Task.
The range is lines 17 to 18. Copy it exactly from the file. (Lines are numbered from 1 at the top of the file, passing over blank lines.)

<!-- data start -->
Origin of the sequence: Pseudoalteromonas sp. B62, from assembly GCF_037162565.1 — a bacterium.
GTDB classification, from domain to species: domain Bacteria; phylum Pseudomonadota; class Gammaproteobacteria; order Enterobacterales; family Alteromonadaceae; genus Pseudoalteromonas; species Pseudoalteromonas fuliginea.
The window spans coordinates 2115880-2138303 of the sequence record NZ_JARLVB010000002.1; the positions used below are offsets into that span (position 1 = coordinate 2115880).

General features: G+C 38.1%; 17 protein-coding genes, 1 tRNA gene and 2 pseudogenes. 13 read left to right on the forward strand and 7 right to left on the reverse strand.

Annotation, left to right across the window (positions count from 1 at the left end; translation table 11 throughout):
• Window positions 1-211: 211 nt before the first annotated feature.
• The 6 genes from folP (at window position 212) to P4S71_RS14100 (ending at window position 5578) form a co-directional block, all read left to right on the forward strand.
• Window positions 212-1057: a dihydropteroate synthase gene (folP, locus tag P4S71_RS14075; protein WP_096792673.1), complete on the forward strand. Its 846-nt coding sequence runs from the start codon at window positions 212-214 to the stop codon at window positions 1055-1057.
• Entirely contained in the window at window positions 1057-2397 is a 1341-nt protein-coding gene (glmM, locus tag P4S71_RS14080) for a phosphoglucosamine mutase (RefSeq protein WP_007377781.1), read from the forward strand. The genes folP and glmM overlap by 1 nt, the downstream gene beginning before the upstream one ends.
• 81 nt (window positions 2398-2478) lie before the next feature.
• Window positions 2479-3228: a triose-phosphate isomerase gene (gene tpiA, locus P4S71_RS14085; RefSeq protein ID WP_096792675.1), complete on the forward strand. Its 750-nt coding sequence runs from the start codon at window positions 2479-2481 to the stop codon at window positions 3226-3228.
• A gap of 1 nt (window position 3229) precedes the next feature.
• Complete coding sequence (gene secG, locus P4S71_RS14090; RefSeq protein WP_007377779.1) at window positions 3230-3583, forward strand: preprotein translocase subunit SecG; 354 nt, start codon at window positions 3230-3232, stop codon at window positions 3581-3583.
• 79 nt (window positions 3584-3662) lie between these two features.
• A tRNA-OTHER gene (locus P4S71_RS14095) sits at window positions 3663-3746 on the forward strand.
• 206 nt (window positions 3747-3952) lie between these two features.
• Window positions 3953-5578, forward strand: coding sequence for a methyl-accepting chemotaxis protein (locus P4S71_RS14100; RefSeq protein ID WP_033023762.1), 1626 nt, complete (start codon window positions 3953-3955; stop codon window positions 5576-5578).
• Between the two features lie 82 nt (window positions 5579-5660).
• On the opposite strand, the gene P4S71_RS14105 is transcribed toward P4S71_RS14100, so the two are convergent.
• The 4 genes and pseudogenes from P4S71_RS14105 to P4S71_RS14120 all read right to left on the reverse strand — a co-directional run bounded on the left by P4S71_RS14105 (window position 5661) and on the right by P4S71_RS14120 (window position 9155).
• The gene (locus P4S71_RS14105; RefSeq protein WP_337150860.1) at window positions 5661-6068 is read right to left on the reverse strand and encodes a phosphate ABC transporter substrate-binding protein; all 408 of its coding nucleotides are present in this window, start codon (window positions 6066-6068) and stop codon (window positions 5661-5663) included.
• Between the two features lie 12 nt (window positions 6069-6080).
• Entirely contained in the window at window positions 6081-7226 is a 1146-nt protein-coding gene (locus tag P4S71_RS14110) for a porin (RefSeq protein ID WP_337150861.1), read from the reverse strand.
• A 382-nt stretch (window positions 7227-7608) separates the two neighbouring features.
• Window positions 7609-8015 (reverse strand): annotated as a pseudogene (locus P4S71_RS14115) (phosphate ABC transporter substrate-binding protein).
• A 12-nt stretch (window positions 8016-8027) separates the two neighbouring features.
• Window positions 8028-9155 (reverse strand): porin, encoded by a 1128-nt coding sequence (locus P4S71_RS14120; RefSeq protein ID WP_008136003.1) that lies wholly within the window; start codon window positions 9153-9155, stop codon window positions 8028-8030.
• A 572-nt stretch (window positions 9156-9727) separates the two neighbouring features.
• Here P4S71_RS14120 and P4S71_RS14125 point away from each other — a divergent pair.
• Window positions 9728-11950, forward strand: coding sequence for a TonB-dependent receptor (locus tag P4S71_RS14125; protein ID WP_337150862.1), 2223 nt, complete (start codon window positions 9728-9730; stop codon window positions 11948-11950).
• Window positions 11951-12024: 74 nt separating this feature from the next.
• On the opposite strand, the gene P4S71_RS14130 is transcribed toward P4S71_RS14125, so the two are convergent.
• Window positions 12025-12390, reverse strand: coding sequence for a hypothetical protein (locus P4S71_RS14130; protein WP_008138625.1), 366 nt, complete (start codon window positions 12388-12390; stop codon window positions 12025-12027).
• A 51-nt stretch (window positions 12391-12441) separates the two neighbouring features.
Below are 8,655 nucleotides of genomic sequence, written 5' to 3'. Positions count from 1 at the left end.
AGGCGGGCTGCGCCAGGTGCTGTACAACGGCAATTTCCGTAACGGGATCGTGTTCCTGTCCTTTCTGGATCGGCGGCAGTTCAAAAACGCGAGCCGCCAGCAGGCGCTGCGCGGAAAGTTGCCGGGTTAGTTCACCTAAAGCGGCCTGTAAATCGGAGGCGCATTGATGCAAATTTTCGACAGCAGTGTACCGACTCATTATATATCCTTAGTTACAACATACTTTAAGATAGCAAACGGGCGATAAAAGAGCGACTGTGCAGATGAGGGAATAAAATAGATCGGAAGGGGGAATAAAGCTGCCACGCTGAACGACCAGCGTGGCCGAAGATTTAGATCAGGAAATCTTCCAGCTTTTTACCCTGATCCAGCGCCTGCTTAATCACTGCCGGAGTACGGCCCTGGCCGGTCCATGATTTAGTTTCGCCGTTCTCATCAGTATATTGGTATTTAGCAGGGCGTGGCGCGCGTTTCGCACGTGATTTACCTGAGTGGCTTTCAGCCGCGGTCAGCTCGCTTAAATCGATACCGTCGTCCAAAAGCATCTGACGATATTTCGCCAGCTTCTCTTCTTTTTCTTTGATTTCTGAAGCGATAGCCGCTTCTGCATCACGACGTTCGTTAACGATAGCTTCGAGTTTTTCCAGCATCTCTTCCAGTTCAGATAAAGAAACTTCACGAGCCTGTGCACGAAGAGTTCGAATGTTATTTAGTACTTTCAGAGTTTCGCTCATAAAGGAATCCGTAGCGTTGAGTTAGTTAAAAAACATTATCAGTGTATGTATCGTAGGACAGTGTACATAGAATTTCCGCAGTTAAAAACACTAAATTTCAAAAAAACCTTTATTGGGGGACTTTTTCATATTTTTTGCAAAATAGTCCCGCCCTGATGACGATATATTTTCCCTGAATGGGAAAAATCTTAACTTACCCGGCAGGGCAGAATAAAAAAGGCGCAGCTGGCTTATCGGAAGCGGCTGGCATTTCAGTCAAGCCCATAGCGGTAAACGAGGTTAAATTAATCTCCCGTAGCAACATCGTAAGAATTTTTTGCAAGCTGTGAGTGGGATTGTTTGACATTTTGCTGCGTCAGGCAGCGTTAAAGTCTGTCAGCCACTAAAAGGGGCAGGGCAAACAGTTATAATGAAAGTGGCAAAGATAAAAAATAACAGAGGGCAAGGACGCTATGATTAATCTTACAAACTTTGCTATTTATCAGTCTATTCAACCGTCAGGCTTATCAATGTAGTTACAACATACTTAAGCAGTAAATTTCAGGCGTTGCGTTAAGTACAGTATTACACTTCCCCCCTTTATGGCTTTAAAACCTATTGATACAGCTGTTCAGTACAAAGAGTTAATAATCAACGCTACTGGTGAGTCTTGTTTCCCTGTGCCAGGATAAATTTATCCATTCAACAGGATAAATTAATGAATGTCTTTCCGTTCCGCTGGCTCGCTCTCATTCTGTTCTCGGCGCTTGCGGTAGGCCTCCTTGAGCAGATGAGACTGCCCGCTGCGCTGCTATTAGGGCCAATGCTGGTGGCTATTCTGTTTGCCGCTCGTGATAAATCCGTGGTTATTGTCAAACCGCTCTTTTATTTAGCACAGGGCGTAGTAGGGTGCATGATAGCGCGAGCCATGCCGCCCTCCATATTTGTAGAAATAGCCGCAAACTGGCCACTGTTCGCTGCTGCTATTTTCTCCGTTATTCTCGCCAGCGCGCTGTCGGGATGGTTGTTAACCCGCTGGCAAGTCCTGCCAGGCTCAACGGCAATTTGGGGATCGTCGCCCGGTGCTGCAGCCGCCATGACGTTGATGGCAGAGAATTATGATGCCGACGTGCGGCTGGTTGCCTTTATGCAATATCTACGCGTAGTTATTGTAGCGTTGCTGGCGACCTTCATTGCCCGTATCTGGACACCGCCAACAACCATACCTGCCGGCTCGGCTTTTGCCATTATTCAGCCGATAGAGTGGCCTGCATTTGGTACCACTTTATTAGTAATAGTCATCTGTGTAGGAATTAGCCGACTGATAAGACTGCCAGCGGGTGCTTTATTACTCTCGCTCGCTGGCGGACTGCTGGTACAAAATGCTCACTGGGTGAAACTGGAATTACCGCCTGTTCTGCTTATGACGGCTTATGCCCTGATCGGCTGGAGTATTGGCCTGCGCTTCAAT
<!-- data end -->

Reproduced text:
• Window positions 3953-5578, forward strand: coding sequence for a methyl-accepting chemotaxis protein (locus P4S71_RS14100; RefSeq protein ID WP_033023762.1), 1626 nt, complete (start codon window positions 3953-3955; stop codon window positions 5576-5578).
• Between the two features lie 82 nt (window positions 5579-5660).